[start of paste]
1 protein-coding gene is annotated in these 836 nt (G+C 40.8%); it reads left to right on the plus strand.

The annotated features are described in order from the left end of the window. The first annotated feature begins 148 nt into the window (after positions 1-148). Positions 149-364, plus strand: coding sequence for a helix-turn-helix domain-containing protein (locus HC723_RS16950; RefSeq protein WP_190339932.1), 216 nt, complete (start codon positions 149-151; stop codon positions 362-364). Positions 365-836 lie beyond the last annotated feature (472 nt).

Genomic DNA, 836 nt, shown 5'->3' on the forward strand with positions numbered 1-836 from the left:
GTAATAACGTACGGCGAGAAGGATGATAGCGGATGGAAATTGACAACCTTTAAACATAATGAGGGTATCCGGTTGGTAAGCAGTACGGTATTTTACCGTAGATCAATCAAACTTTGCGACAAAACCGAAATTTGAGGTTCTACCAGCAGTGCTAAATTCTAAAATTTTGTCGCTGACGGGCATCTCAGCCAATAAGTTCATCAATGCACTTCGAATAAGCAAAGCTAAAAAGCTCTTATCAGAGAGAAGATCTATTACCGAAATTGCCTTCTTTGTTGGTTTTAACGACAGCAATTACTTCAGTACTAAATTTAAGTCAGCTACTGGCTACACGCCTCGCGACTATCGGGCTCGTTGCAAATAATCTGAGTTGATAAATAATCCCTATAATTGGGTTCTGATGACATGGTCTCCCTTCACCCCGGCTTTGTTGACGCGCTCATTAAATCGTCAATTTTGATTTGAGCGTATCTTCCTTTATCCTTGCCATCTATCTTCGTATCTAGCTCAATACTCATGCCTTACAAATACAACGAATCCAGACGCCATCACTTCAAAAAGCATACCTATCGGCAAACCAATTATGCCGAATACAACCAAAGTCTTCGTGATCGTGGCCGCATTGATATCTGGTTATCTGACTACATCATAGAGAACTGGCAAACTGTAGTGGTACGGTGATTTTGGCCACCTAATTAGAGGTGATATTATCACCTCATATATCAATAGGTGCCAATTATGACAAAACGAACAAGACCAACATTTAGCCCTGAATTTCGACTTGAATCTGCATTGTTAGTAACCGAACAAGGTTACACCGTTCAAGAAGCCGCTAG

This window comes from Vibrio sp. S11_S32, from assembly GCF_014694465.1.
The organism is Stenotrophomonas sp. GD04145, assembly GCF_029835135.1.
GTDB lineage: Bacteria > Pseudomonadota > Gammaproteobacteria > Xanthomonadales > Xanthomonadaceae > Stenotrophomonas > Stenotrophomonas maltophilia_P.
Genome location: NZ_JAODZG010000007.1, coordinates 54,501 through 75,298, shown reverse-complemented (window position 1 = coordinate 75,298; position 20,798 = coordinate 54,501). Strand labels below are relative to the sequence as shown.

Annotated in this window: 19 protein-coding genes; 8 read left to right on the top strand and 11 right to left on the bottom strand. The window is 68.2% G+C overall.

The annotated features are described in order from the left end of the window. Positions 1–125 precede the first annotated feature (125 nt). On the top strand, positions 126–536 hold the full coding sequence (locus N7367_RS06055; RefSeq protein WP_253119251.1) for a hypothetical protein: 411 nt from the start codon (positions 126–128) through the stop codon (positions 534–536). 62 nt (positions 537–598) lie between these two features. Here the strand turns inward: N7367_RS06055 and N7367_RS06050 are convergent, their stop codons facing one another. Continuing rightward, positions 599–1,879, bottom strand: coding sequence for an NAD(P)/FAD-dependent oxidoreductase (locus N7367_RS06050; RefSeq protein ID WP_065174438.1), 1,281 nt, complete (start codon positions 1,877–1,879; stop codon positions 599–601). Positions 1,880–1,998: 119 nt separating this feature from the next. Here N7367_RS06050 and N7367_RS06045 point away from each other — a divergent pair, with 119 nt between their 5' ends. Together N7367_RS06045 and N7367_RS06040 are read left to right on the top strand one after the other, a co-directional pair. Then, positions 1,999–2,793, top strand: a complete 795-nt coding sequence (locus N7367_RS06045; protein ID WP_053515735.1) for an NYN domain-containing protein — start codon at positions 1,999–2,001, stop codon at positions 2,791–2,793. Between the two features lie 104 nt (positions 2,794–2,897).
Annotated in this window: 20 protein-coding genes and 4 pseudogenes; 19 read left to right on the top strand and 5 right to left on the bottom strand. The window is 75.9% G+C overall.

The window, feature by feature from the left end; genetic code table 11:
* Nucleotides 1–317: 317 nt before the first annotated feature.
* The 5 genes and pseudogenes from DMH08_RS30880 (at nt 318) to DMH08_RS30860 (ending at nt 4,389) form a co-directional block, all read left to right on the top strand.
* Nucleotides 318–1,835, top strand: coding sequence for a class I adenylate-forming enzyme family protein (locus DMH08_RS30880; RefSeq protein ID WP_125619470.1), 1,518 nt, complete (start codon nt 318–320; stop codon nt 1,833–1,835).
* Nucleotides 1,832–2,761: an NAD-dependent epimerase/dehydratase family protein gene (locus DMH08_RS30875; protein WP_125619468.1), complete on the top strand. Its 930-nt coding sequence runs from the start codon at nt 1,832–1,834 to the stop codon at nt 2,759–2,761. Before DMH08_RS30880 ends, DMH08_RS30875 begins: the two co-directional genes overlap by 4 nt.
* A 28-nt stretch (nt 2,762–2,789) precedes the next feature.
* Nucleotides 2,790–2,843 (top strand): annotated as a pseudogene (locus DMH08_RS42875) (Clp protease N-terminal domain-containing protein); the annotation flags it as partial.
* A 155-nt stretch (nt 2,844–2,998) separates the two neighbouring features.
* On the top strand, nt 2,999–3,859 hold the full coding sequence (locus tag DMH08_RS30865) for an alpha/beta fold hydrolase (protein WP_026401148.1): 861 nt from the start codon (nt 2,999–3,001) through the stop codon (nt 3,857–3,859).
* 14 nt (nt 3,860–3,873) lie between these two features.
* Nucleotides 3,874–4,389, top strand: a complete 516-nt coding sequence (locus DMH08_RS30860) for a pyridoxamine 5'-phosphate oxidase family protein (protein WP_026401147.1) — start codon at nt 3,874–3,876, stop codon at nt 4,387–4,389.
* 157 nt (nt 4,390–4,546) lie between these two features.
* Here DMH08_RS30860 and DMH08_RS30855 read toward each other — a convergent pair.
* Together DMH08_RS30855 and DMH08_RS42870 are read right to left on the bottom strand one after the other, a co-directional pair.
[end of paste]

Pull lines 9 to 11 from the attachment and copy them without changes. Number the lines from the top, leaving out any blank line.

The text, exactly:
Annotated in this window: 19 protein-coding genes; 8 read left to right on the top strand and 11 right to left on the bottom strand. The window is 68.2% G+C overall.

The annotated features are described in order from the left end of the window. Positions 1–125 precede the first annotated feature (125 nt). On the top strand, positions 126–536 hold the full coding sequence (locus N7367_RS06055; RefSeq protein WP_253119251.1) for a hypothetical protein: 411 nt from the start codon (positions 126–128) through the stop codon (positions 534–536). 62 nt (positions 537–598) lie between these two features. Here the strand turns inward: N7367_RS06055 and N7367_RS06050 are convergent, their stop codons facing one another. Continuing rightward, positions 599–1,879, bottom strand: coding sequence for an NAD(P)/FAD-dependent oxidoreductase (locus N7367_RS06050; RefSeq protein ID WP_065174438.1), 1,281 nt, complete (start codon positions 1,877–1,879; stop codon positions 599–601). Positions 1,880–1,998: 119 nt separating this feature from the next. Here N7367_RS06050 and N7367_RS06045 point away from each other — a divergent pair, with 119 nt between their 5' ends. Together N7367_RS06045 and N7367_RS06040 are read left to right on the top strand one after the other, a co-directional pair. Then, positions 1,999–2,793, top strand: a complete 795-nt coding sequence (locus N7367_RS06045; protein ID WP_053515735.1) for an NYN domain-containing protein — start codon at positions 1,999–2,001, stop codon at positions 2,791–2,793. Between the two features lie 104 nt (positions 2,794–2,897).
Annotated in this window: 20 protein-coding genes and 4 pseudogenes; 19 read left to right on the top strand and 5 right to left on the bottom strand. The window is 75.9% G+C overall.